CALGARY -- With an update on this year’s Calgary Stampede expected as soon as Wednesday, one two-time Rangeland Derby Champion says he sees no reason why the show shouldn’t go on.

“The cases are so low I just don’t understand it,” said Luke Tournier, who won chuckwagon racing’s most prestigious prize in 2005 and 2007. “H1N1 was a way higher scarier disease and we didn’t do this kind of procedure.”

The numbers, however, don't support Tournier's take. Health Canada reported that in 2009-2010, there were 428 known deaths across Canada due to H1N1 out of 33,509 cases.

As of Tuesday afternoon there were 38,210 COVID-19 cases and 1833 deaths - numbers that disease models predict will get significantly worse over the next three weeks.

But Tournier, who lives in Duck Lake SK, was not alone in his worry for the economic and social impacts on the sport he loves.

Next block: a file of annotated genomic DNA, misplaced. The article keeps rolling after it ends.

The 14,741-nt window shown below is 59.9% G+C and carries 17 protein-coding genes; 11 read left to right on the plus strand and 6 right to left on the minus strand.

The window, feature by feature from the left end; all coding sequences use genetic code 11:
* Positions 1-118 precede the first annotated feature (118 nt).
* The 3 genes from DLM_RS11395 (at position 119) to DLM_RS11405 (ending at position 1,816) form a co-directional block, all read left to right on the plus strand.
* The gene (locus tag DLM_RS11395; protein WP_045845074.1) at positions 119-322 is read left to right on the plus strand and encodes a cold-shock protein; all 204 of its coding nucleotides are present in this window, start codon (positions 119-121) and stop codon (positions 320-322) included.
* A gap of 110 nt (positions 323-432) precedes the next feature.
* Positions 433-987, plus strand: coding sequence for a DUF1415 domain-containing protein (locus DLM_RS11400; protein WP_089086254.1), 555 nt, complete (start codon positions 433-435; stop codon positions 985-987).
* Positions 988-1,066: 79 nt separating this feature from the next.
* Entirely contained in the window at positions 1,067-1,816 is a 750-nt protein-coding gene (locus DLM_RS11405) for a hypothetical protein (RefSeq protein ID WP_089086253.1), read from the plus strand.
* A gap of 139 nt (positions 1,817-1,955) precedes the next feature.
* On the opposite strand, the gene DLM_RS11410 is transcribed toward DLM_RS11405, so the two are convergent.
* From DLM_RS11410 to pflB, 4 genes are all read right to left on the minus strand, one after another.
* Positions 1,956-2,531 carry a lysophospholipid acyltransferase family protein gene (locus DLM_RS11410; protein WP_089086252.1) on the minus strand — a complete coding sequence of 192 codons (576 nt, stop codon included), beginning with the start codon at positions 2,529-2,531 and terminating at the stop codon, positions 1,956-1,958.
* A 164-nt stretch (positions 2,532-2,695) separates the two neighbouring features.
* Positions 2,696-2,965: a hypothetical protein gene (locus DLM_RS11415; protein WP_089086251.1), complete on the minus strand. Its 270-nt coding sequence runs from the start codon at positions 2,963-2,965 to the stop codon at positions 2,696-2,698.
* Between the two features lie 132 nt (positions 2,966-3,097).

Luke Tournier talks about life as a chuckwagon com

“It’s devastating. If Calgary doesn’t go this year, how devastated is the city going to be?” Tournier said. “If I come back next year is anybody going to be able to afford to buy a chuckwagon?”

Other drivers said the cost of maintaining herds of between 30 and 60 horses are high, and so far this year there are no sponsors to help with the bills.

“I don’t know how many of our chuckwagon guys will be able to hang on to their careers without some sort of a season,” said Layne MacGillvary, a driver from the Stettler area. “No business survives with zero income.”

The Calgary Stampede board were meeting Tuesday night and a spokesperson said an update would come this week. The spokesperson also said Stampede is continuing to work with health officials as well as the provincial and municipal governments to determine if the event can go ahead.

The Calgary Stampede has never been cancelled since it became an annual event in 1923.